Thursday, January 31, 2008

Day 31 - 1/31/08

I had hoped to do an end of month one recap tonight but I'm afraid after last night it's going to have to wait.

Today's Haul:

  • 1 plastic needle protector - garbage
  • 1 pair blue medical gloves - repurpose for worm bin stirring
  • 2 tongue depressers - worms (I can soak em down and they'll brak them down over time)
  • several pieces of gauze and tissues - disposed of for health reasons
  • 2 pieces of paper (I need the rest) - worms
  • 1 rubber toilet flapper with chain (from yesterday) - worms (ahhh kidding - garbage)
  • 1 plastic hospital bracelet - garbage
  • 1 business card - worms
  • 4 pieces of scrap paper - worms
  • 2 used q-tips - disposed of for health reasons
  • 1 paper baking sugar bag - recycle
  • 1 plastic juice bottle HDPE 1 - recycle
  • 1 cardboard tea bag box - worms
  • 1 plastic tofu tray pp 5 - recycle
  • top and bottom of frozen apple juice container - recycle
  • 1 plasticoated cardboard side of frozen apple juice container - garbage


Unknown said...

Just caught your story on KROQ via the Internet. I'm living in France currently, but grew up in LA. I thought I would let you know a few things they do in France.
(1) Plastic bags can not be given away. You must purchase plastic bags at the grocery store, they are cheap about 2cents, but even that helps convince you to just buy one re-usable bag and helps remind you to bring it to the store.
(2) Many people buy their bread at the bakery, and so if you wanted you could get it without any packaging. Again no plastic bag.
(3) Every grocery store has a place to drop off used batteries for recycling, a lot more convenient then what I remember in the US. (Important when you have kids.)

Good Luck.

Dave said...

Hey joseph,
Thanks for listening. It always bums me out because the US is such an amazing country yet we are so far behind on so many levels, sustainable living being a big one. I think i read that in Japan, if you don't turn in a battery before buying a new one they charge you more. Makes sense to me. Ireland imposed a plastax a few years back similar to what you have and it reduced plastic bags by close to 95%. Amazing what a little incentive can do.

Anonymous said...

I heard you on kroq this morning. Good interview. I can't wait to see how it all turns out after the year ends. I tried something similar this past week. I made a 20 pound turkey, a bag of barley, and mixed vegetables on Sunday. Boiled the turkey carcass and made soup broth. My husband, our two dogs and I ate the one meal I cooked on Sunday for 5 days. Plus, a loaf of bread and mixed greens. We ate turkey sandwiches, soup, turkey salad and so on. It's amazing how much you can conserve if you put some though into it. Best of luck! Dawn post-norm.com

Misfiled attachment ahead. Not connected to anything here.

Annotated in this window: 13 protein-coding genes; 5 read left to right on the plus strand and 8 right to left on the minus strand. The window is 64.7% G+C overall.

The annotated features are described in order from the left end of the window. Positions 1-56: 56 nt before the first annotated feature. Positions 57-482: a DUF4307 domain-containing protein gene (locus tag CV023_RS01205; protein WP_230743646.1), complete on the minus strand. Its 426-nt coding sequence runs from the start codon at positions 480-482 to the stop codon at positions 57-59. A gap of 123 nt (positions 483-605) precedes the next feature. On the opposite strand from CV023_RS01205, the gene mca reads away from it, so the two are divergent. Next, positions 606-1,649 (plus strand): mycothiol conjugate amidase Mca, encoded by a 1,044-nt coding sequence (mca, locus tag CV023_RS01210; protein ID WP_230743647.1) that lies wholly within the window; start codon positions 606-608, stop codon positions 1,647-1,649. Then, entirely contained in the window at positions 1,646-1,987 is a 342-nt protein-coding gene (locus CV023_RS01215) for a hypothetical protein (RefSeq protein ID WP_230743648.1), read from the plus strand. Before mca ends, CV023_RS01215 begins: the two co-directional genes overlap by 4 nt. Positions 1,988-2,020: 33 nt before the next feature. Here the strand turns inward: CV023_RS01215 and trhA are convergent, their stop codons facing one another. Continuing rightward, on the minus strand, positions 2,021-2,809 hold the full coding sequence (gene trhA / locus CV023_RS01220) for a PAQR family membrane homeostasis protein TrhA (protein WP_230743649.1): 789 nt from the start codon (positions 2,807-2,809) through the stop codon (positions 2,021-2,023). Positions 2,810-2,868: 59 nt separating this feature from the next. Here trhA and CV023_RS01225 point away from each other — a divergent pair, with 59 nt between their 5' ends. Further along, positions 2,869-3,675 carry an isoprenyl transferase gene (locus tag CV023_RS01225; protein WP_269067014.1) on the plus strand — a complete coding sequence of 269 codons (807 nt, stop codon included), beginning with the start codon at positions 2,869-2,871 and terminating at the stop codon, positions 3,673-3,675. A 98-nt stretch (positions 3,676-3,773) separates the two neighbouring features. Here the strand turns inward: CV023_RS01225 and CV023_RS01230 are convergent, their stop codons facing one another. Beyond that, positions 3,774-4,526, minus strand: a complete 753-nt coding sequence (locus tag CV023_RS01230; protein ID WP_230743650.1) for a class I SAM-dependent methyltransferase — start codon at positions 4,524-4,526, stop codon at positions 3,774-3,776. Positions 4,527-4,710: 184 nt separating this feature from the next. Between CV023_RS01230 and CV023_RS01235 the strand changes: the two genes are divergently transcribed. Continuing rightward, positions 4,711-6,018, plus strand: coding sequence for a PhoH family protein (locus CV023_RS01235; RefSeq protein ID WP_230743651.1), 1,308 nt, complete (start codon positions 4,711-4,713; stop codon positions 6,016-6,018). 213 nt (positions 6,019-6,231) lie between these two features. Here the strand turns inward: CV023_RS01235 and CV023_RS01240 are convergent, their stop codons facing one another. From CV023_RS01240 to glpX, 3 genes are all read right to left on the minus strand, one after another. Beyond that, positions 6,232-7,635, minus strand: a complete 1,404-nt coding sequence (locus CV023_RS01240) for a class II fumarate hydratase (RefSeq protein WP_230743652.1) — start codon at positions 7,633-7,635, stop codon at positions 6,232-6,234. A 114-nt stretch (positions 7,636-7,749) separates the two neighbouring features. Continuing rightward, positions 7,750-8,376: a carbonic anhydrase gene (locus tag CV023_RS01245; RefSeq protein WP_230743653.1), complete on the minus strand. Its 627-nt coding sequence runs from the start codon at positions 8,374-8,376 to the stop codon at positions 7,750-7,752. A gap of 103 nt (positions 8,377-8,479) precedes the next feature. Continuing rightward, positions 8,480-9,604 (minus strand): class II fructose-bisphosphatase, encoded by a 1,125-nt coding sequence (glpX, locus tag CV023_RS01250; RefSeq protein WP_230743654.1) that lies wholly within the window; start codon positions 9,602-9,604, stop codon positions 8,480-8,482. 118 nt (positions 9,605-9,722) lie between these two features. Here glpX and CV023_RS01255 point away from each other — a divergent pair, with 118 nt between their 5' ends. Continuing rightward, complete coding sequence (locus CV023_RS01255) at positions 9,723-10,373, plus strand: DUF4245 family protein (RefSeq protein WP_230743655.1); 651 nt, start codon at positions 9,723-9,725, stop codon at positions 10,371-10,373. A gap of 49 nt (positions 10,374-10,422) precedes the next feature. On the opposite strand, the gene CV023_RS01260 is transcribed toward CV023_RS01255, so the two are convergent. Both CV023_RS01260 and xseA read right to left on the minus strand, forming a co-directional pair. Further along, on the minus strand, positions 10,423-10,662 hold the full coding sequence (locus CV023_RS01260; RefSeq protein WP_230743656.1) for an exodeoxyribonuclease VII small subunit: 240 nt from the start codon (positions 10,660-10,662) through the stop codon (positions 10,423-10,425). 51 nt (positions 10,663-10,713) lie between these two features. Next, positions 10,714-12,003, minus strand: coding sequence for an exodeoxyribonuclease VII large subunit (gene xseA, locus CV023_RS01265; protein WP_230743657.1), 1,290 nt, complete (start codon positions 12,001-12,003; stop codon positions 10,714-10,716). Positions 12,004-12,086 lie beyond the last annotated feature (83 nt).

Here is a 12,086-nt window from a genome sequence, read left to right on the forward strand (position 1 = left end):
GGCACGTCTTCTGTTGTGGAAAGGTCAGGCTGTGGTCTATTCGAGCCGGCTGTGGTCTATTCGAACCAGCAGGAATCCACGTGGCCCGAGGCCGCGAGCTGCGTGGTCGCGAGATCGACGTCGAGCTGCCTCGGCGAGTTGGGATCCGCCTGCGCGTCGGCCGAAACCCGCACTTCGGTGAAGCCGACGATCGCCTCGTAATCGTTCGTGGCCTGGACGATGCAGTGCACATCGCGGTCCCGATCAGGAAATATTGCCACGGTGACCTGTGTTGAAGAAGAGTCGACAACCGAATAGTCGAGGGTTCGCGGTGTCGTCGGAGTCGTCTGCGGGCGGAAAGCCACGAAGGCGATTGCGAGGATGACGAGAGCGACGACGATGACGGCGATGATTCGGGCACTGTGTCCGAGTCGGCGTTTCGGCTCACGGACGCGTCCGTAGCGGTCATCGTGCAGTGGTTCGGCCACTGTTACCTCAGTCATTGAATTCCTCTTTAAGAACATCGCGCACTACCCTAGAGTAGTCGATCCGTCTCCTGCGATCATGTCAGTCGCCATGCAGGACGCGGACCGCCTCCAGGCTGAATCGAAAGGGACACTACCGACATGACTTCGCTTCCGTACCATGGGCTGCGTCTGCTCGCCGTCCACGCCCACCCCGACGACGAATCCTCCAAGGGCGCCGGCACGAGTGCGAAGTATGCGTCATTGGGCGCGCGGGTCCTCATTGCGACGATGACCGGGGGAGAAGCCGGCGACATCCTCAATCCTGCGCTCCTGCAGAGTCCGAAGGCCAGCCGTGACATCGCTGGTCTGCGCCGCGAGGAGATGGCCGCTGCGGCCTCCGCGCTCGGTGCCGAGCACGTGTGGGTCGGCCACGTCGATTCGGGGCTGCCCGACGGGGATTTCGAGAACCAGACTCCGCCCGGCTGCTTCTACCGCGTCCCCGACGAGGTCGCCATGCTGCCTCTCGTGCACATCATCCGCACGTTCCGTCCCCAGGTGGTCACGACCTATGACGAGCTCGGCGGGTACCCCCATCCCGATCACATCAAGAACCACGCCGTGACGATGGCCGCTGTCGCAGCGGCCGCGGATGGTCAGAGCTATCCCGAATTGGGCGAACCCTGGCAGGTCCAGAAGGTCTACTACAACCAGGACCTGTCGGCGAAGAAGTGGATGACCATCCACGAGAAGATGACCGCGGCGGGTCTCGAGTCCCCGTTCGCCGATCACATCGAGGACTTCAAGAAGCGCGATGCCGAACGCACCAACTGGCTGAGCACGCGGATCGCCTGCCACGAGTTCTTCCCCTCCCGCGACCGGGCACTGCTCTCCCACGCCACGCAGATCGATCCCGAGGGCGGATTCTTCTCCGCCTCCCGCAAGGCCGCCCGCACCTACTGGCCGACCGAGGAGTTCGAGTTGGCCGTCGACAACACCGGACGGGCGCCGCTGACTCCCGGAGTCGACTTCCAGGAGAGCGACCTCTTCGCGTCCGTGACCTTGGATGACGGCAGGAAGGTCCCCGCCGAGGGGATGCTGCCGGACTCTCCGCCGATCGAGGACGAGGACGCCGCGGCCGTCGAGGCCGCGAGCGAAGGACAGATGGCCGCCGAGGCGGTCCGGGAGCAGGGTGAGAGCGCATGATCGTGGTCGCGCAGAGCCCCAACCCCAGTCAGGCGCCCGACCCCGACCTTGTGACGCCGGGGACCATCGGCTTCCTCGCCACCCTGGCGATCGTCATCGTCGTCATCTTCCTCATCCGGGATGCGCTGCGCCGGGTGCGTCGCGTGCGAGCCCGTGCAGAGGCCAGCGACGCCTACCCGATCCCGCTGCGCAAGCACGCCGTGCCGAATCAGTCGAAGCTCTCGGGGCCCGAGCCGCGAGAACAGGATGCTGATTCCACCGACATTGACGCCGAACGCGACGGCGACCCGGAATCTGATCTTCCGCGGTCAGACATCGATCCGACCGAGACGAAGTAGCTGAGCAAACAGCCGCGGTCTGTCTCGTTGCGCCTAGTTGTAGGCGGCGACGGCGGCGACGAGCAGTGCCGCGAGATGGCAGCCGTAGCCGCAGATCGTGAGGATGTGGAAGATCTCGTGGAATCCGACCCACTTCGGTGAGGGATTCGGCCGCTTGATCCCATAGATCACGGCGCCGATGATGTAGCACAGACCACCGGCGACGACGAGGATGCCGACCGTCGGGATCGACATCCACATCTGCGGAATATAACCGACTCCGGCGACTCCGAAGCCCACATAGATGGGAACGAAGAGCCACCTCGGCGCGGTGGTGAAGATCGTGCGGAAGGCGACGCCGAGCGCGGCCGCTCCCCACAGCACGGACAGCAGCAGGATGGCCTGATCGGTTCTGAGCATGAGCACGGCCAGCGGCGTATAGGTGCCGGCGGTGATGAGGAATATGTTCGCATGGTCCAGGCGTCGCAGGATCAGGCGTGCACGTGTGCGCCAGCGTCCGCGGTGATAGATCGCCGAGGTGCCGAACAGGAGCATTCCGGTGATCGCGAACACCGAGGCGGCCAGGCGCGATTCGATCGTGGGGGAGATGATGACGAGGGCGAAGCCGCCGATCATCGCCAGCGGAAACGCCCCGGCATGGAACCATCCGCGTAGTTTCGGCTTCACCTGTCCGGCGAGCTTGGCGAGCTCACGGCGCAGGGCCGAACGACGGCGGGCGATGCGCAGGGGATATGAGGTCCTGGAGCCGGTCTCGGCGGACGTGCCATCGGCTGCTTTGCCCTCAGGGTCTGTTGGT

Anonymous said...

you're an idiot!!!!!!!!!

Anonymous said...

So I heard about you on KROQ though I did not hear your story - just your website on the end of show round up. They called you Sustainable Dave and since I have an interest in trying to figure out a way to live in a 100% sustainable environment I thought I would check you out.

I find your concept interesting as an experiment...but what are you going to do with all the trash at the end of the year. It seems like you are simply discovering how much stuff this actually is, rather than taking an approach to trying to be sustainable - but then again maybe that was the point all along.

Do you hope to try and create a more sustainable home?

Dave said...

Hmmm...100% sustainable. Wish i could get there. If you read the first post, I know i'll be throwing things away at the end of the year, the question is, how far can i go towards diminishing that. And yes, it is in the name of sustainability. If you check out my other blog, it's more along the overall sustainability front. Would love to have you enter in the discussion here and over there.

As for the guy who said that I'm an idiot...well, what can I say, we've all got opinions right?

Anonymous said...

Hi Dave
Congrats on finishing. Just heard of the 365 challenge from the kids at Clean Bin, so I'm catching up.
Sorry to be late with this tip, but if you soak your juice containers (easier before you remove the metal bottom), the plastic comes away from the cardboard. Voila, recyclable! Thanks to my uber-recyclist friend Graham in Whitehorse for that nugget.
Cheers from Maple Ridge

Dave said...

Great tip!